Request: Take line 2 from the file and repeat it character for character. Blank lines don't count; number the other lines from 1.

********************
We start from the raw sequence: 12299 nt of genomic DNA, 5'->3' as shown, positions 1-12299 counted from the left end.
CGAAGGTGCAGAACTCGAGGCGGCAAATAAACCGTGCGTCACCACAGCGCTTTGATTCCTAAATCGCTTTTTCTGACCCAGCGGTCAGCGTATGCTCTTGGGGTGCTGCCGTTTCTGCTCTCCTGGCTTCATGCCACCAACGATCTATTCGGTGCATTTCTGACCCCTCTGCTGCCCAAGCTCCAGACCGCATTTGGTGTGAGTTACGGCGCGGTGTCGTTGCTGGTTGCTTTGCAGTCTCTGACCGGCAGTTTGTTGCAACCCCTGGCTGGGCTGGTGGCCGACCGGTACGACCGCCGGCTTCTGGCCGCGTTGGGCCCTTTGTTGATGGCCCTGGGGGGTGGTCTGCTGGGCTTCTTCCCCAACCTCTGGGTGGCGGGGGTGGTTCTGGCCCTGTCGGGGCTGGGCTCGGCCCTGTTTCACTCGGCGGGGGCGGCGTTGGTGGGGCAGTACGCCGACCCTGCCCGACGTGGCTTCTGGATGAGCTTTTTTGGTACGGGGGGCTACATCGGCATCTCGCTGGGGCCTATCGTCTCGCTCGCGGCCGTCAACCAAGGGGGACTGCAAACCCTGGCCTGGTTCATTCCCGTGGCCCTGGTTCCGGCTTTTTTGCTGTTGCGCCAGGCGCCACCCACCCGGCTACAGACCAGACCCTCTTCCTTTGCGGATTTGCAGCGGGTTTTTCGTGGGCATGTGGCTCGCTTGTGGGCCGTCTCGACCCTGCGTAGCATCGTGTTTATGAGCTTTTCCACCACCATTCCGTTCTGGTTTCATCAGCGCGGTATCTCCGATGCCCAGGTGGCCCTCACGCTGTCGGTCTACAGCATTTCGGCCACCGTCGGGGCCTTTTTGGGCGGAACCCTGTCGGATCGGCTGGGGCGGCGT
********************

CGAAGGTGCAGAACTCGAGGCGGCAAATAAACCGTGCGTCACCACAGCGCTTTGATTCCTAAATCGCTTTTTCTGACCCAGCGGTCAGCGTATGCTCTTGGGGTGCTGCCGTTTCTGCTCTCCTGGCTTCATGCCACCAACGATCTATTCGGTGCATTTCTGACCCCTCTGCTGCCCAAGCTCCAGACCGCATTTGGTGTGAGTTACGGCGCGGTGTCGTTGCTGGTTGCTTTGCAGTCTCTGACCGGCAGTTTGTTGCAACCCCTGGCTGGGCTGGTGGCCGACCGGTACGACCGCCGGCTTCTGGCCGCGTTGGGCCCTTTGTTGATGGCCCTGGGGGGTGGTCTGCTGGGCTTCTTCCCCAACCTCTGGGTGGCGGGGGTGGTTCTGGCCCTGTCGGGGCTGGGCTCGGCCCTGTTTCACTCGGCGGGGGCGGCGTTGGTGGGGCAGTACGCCGACCCTGCCCGACGTGGCTTCTGGATGAGCTTTTTTGGTACGGGGGGCTACATCGGCATCTCGCTGGGGCCTATCGTCTCGCTCGCGGCCGTCAACCAAGGGGGACTGCAAACCCTGGCCTGGTTCATTCCCGTGGCCCTGGTTCCGGCTTTTTTGCTGTTGCGCCAGGCGCCACCCACCCGGCTACAGACCAGACCCTCTTCCTTTGCGGATTTGCAGCGGGTTTTTCGTGGGCATGTGGCTCGCTTGTGGGCCGTCTCGACCCTGCGTAGCATCGTGTTTATGAGCTTTTCCACCACCATTCCGTTCTGGTTTCATCAGCGCGGTATCTCCGATGCCCAGGTGGCCCTCACGCTGTCGGTCTACAGCATTTCGGCCACCGTCGGGGCCTTTTTGGGCGGAACCCTGTCGGATCGGCTGGGGCGGCGT